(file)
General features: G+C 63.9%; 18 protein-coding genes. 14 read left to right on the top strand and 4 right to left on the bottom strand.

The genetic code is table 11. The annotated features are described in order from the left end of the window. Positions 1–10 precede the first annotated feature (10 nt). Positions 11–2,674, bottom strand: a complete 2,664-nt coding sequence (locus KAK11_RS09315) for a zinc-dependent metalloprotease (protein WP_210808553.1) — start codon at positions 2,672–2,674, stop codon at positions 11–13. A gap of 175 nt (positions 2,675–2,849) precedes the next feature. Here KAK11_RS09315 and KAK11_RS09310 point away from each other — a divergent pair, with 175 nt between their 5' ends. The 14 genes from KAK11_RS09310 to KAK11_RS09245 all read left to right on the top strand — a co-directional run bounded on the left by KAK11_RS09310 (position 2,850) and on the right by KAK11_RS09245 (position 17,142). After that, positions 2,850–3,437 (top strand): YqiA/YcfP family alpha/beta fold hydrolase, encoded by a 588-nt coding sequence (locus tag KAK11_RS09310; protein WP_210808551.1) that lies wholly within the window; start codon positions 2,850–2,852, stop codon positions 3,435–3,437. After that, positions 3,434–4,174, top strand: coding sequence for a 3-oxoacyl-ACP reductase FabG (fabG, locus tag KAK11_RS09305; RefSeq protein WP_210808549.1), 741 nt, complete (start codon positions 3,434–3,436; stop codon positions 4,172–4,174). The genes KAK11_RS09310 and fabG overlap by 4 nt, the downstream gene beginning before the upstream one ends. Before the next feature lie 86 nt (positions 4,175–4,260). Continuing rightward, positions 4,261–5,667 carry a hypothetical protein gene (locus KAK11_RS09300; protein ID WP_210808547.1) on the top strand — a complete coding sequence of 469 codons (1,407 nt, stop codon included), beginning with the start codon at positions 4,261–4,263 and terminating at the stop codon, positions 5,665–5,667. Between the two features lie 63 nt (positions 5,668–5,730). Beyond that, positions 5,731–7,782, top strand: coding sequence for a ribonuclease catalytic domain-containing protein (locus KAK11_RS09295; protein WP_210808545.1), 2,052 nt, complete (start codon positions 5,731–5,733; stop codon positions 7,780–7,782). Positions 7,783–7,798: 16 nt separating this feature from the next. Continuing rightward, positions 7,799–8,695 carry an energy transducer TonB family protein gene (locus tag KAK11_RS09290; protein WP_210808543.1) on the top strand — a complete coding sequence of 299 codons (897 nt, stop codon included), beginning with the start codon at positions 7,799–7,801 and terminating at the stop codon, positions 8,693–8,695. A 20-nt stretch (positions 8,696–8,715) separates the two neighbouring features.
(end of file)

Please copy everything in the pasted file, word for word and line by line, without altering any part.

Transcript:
General features: G+C 63.9%; 18 protein-coding genes. 14 read left to right on the top strand and 4 right to left on the bottom strand.

The genetic code is table 11. The annotated features are described in order from the left end of the window. Positions 1–10 precede the first annotated feature (10 nt). Positions 11–2,674, bottom strand: a complete 2,664-nt coding sequence (locus KAK11_RS09315) for a zinc-dependent metalloprotease (protein WP_210808553.1) — start codon at positions 2,672–2,674, stop codon at positions 11–13. A gap of 175 nt (positions 2,675–2,849) precedes the next feature. Here KAK11_RS09315 and KAK11_RS09310 point away from each other — a divergent pair, with 175 nt between their 5' ends. The 14 genes from KAK11_RS09310 to KAK11_RS09245 all read left to right on the top strand — a co-directional run bounded on the left by KAK11_RS09310 (position 2,850) and on the right by KAK11_RS09245 (position 17,142). After that, positions 2,850–3,437 (top strand): YqiA/YcfP family alpha/beta fold hydrolase, encoded by a 588-nt coding sequence (locus tag KAK11_RS09310; protein WP_210808551.1) that lies wholly within the window; start codon positions 2,850–2,852, stop codon positions 3,435–3,437. After that, positions 3,434–4,174, top strand: coding sequence for a 3-oxoacyl-ACP reductase FabG (fabG, locus tag KAK11_RS09305; RefSeq protein WP_210808549.1), 741 nt, complete (start codon positions 3,434–3,436; stop codon positions 4,172–4,174). The genes KAK11_RS09310 and fabG overlap by 4 nt, the downstream gene beginning before the upstream one ends. Before the next feature lie 86 nt (positions 4,175–4,260). Continuing rightward, positions 4,261–5,667 carry a hypothetical protein gene (locus KAK11_RS09300; protein ID WP_210808547.1) on the top strand — a complete coding sequence of 469 codons (1,407 nt, stop codon included), beginning with the start codon at positions 4,261–4,263 and terminating at the stop codon, positions 5,665–5,667. Between the two features lie 63 nt (positions 5,668–5,730). Beyond that, positions 5,731–7,782, top strand: coding sequence for a ribonuclease catalytic domain-containing protein (locus KAK11_RS09295; protein WP_210808545.1), 2,052 nt, complete (start codon positions 5,731–5,733; stop codon positions 7,780–7,782). Positions 7,783–7,798: 16 nt separating this feature from the next. Continuing rightward, positions 7,799–8,695 carry an energy transducer TonB family protein gene (locus tag KAK11_RS09290; protein WP_210808543.1) on the top strand — a complete coding sequence of 299 codons (897 nt, stop codon included), beginning with the start codon at positions 7,799–7,801 and terminating at the stop codon, positions 8,693–8,695. A 20-nt stretch (positions 8,696–8,715) separates the two neighbouring features.